The changes to Chain of Responsibility (CoR) laws take effect next week.
From Monday October 1, the maximum penalties for breaching the new Heavy Vehicle National Law (HVNL) are as follows:
- up to $3 million for corporations; and
- up to $300,000 and up to five years in prison for individuals.
Have you done everything to ensure you will be meeting your obligations under these new CoR laws?
If you still have any questions, now is the time to answer them.
Below we clarify three important areas of CoR our newsletter subscribers have asked us about.
What should you do if you’re asked to exceed work hours to make delivery times?
Q: As an owner-operator, we sometimes encounter situations where consignors/consignees will ask us to exceed our work hours in order to make a delivery time, etc. What are our responsibilities under the CoR regime in these circumstances and how can we respond?
A: As an operator of a road transport business and a driver, your responsibilities include ensuring that rosters and schedules and terms of any consignments do not require drivers to exceed work, rest or speed limits.
If you are driving while you are out of hours, you will be in breach of the Heavy Vehicle National Law (HVNL).
However, you have mentioned that a consignor or consignee is encouraging you to exceed your hours.
In these circumstances, they are also potentially liable for a Chain of Responsibility (CoR) breach of the HVNL, as they face an obligation not to encourage drivers to exceed permitted work/rest hours.
Although it may be difficult to do, the best way to respond is to stand your ground and indicate that you are prohibited from exceeding work hours, and they face liability if they encourage drivers to exceed the permitted work/rest hours.
What documents should heavy vehicle drivers have on board?
Q: Could you please advise some of the compulsory documents that a heavy vehicle should have when on the road?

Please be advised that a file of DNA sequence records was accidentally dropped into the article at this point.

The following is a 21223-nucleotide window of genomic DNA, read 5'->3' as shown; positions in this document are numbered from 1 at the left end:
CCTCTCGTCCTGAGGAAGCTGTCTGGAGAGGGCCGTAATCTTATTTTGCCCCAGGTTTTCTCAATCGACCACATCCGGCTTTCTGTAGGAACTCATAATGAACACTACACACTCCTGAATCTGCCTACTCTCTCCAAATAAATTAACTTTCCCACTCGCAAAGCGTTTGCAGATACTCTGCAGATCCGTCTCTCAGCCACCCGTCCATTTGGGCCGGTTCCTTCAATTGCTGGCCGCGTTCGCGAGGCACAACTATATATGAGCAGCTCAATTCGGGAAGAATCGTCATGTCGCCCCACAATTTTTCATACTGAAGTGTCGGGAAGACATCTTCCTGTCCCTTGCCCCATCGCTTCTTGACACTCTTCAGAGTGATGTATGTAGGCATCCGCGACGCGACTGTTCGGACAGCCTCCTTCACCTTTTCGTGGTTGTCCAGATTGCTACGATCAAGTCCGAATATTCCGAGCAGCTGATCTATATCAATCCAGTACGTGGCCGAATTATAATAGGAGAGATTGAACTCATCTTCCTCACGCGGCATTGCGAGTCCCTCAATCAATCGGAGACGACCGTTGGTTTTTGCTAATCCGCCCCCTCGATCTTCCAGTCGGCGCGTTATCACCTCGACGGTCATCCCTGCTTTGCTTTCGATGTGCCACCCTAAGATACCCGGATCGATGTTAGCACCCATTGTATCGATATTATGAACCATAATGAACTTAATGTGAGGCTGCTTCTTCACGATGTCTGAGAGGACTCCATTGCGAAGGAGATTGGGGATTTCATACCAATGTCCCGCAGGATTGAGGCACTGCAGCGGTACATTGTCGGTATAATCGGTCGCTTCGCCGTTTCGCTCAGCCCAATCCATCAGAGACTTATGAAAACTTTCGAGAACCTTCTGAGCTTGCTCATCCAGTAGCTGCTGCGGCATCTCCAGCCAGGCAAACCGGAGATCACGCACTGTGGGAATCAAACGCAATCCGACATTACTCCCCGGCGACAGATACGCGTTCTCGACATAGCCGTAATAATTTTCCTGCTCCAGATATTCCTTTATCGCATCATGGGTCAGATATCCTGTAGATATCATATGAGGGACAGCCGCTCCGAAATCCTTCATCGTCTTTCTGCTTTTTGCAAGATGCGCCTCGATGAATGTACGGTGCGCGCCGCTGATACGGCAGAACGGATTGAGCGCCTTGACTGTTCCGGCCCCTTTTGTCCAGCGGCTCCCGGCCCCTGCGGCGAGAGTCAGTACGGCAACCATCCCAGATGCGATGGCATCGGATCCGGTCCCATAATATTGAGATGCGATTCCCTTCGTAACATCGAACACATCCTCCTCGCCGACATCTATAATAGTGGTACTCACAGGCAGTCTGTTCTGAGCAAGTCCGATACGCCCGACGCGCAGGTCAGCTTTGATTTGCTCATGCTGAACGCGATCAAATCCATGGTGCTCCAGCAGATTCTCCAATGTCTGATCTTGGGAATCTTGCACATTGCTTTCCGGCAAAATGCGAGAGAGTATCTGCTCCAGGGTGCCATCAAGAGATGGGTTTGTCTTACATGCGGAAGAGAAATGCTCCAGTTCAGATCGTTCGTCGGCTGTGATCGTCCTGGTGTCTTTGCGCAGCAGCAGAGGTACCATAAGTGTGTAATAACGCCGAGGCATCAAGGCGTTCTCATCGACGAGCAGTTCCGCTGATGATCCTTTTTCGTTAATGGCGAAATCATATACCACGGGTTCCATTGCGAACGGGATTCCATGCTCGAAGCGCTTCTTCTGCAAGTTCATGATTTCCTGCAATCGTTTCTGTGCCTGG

A: In short, some of the key compulsory documents that are required to be carried on board include:
- notices – national and state-based;
- national work diary;
- container weight declarations; and
- National Heavy Vehicle Accreditation Scheme documents.
Subject to some exceptions, you can present most documents to an authorised officer in either hard copy or electronic form. You should also ensure that all relevant on-board documentation is:
- valid and current;
- accessible and can be read easily by the authorised officer without having to enter the vehicle; and
- contains sufficient identification details specific to the vehicle.
Can employees face individual penalties for CoR breaches?
Q: Some of our drivers have enquired whether they face individual criminal or civil liability in relation to potential Chain of Responsibility (CoR) breaches. We understand that as a party to the chain, we face these obligations – but can our employees be personally liable?
A: Drivers are a primary (i.e. named) party in the chain. They therefore face primary and personal liability for breaches.
Where an employee driver commits an offence, their employer will be vicariously responsible for that offence and may also be prosecuted. However, this is in addition to the prosecution of the driver.
Other parties within your business can also be prosecuted personally. Where a corporation commits an offence, the directors and managers can be personally prosecuted for the breach. Likewise, any person who provides inaccurate or false or misleading information in relation to a consignment.
Are you up to speed on all your CoR obligations?
Not knowing the CoR laws that affect your business could be extremely costly.
Get up-to-date, in-depth information about your CoR responsibilities in CoR Adviser.
Written in plain English by the transport lawyers at Holding Redlich, this newsletter, online resource and email helpdesk provides you with important legislation updates, news, hints and tips to help you understand all of your legal obligations surrounding CoR laws.
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